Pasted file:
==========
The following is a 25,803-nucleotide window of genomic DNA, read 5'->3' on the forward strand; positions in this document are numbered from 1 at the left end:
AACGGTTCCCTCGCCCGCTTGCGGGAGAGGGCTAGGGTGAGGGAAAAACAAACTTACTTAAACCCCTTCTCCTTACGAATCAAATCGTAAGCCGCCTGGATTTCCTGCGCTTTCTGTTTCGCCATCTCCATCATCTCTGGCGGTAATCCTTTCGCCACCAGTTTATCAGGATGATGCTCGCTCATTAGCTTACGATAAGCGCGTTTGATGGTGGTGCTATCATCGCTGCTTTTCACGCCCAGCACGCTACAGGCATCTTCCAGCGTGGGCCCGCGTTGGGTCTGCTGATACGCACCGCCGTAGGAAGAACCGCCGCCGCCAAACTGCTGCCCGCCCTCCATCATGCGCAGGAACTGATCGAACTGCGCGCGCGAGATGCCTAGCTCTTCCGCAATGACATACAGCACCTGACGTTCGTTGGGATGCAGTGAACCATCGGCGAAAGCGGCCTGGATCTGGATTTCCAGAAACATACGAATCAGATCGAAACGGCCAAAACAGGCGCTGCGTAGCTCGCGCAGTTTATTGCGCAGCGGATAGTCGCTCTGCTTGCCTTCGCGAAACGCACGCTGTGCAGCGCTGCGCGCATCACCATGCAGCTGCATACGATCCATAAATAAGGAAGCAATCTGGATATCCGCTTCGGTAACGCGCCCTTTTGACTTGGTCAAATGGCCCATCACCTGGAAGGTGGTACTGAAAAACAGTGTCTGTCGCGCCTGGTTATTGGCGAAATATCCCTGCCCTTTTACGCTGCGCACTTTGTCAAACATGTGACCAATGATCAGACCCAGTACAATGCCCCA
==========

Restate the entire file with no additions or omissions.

The following is a 25,803-nucleotide window of genomic DNA, read 5'->3' on the forward strand; positions in this document are numbered from 1 at the left end:
AACGGTTCCCTCGCCCGCTTGCGGGAGAGGGCTAGGGTGAGGGAAAAACAAACTTACTTAAACCCCTTCTCCTTACGAATCAAATCGTAAGCCGCCTGGATTTCCTGCGCTTTCTGTTTCGCCATCTCCATCATCTCTGGCGGTAATCCTTTCGCCACCAGTTTATCAGGATGATGCTCGCTCATTAGCTTACGATAAGCGCGTTTGATGGTGGTGCTATCATCGCTGCTTTTCACGCCCAGCACGCTACAGGCATCTTCCAGCGTGGGCCCGCGTTGGGTCTGCTGATACGCACCGCCGTAGGAAGAACCGCCGCCGCCAAACTGCTGCCCGCCCTCCATCATGCGCAGGAACTGATCGAACTGCGCGCGCGAGATGCCTAGCTCTTCCGCAATGACATACAGCACCTGACGTTCGTTGGGATGCAGTGAACCATCGGCGAAAGCGGCCTGGATCTGGATTTCCAGAAACATACGAATCAGATCGAAACGGCCAAAACAGGCGCTGCGTAGCTCGCGCAGTTTATTGCGCAGCGGATAGTCGCTCTGCTTGCCTTCGCGAAACGCACGCTGTGCAGCGCTGCGCGCATCACCATGCAGCTGCATACGATCCATAAATAAGGAAGCAATCTGGATATCCGCTTCGGTAACGCGCCCTTTTGACTTGGTCAAATGGCCCATCACCTGGAAGGTGGTACTGAAAAACAGTGTCTGTCGCGCCTGGTTATTGGCGAAATATCCCTGCCCTTTTACGCTGCGCACTTTGTCAAACATGTGACCAATGATCAGACCCAGTACAATGCCCCA